Some will, some won’t

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Building Today spoke to four builders about their opinions and plans for voluntary


licensing in terms of the LBP scheme.



Peter Cooper from Jones & Cooper Builders in Gore says he plans “to sit on the fence until I can see where this is going”.

 

Mr Cooper supports the scheme in principle, but is disappointed about the regulation pertaining to DIY work.

 

“I feel a bit deflated. I can’t see how the scheme can be effective if it doesn’t cover everybody who’s building. I think certain work should be left to those trained and qualified to do it, and licensing is a good way to acknowledge these skills and knowledge,” Mr Cooper says.

 


Political uncertainty

“The uncertainty around the political issues of the scheme is another problem for me. What if I make the effort to become licensed and in 18 months everything changes? It may be watered down yet again after the election.

 

“I was strongly for it, but in its present form I don’t think it delivers much for the consumer,” he says.

 

Kelvin Pearce from Kelvin Pearce Builders in New Plymouth also plans not to apply for licensing now, although he thinks it is a good scheme.

 

“I think the concept is very, very good. It’s well overdue in New Zealand,” he says.

 


Watered down

“But the way it’s proposed, the philosophy of implementing isn’t good, especially concerning DIY builders. It’s been watered down into something that probably won’t appeal to most builders.

 

“There’s been a lot of consultation with builders, but suddenly there were changes against our advice.

 

“Why should I get a licence if somebody can just register as a DIY builder and go on building low cost housing?

 

“I’ll wait until after the election. I believe the scheme may change, especially if we get a new Government,” he says.

 

Murray Pedersen from Murray Pedersen Builders Ltd in Mt Maunganui thinks the scheme is good news for the New Zealand building industry.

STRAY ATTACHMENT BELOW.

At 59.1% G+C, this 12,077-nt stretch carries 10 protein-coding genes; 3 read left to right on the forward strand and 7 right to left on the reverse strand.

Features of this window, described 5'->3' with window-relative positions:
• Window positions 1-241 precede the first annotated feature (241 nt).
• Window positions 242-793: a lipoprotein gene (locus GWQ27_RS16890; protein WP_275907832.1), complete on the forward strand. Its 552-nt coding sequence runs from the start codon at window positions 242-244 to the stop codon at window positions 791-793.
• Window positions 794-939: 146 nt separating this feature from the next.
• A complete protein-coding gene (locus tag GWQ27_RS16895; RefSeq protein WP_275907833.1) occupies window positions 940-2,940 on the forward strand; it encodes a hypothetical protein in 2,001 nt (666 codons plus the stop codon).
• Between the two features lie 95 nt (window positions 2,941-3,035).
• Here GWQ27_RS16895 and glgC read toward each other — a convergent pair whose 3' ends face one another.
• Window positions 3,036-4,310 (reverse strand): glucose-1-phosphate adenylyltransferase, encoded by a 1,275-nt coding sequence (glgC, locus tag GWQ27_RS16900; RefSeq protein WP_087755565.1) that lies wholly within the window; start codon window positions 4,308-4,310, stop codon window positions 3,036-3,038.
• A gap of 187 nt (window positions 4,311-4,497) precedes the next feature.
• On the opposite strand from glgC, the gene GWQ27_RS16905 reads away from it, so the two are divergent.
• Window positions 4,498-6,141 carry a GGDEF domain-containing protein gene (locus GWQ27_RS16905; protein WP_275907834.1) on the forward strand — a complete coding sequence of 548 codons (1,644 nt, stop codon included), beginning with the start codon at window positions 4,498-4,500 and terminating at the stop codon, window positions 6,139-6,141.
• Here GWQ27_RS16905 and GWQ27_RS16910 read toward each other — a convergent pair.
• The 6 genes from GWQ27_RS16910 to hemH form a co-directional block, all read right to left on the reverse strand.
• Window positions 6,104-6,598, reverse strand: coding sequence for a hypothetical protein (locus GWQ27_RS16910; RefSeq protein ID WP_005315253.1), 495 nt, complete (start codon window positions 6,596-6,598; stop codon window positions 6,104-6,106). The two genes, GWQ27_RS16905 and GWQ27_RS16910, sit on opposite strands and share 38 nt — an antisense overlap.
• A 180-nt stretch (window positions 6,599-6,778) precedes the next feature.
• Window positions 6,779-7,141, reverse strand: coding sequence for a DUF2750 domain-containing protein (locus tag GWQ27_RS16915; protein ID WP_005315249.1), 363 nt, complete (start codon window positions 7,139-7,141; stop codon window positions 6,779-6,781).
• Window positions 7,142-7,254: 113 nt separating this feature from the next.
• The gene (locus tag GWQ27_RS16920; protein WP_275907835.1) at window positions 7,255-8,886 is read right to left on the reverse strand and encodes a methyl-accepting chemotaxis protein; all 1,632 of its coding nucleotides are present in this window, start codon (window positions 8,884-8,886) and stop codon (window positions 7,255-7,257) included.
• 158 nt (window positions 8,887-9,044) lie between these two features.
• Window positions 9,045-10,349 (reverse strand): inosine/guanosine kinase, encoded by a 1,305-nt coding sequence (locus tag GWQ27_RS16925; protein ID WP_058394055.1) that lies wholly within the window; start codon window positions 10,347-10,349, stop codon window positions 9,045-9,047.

He has already started preparing licence applications for him and the company’s four foremen, and says the RMBF’s online support system has considerably simplified the application process for him.

 

“I think the scheme is a wonderful idea. Murray Pederson Builders only employs qualified tradespeople anyway,” Mr Pedersen says.

 

“There are many cowboys in this industry that never served apprenticeships and hopefully this will sort them out.

 

“My concern is about the DIY people. I believe any work they do should be monitored thoroughly and signed off by a licensed person, otherwise everything will remain as it is currently.”
Murray Pedersen Builders has won more than 30 House of the Year awards.

 


Cost of construction will skyrocket

Laurie Wooding from Wooding Construction 2006 Ltd in Whangarei reckons the scheme will “get rid of ratbag builders”, but has concerns it will cause the cost of construction to skyrocket.

 

“It will cut a lot of unqualified construction people out of work in a way, as their work will have to be signed off by a qualified person — leaving a much longer paper trail. Foremen will have more liability,” Mr Wooding says.

 

“All this is good as we’ll be getting better quality building, but it will push up costs, as qualified people will be more difficult to get hold of and will be asking higher rates.

 

“With construction costs already high, even fewer New Zealanders will be able to afford it.

 

“Also, I believe it would be good if all trades involved are finally licensed in the same manner, as there are lots of cowboys out there and if something goes wrong it’s easy to blame builders,” he says.

 

Mr Wooding plans to commence licensing in the new year, and says he hopes to have all his qualified tradespeople licensed by the end of 2008.

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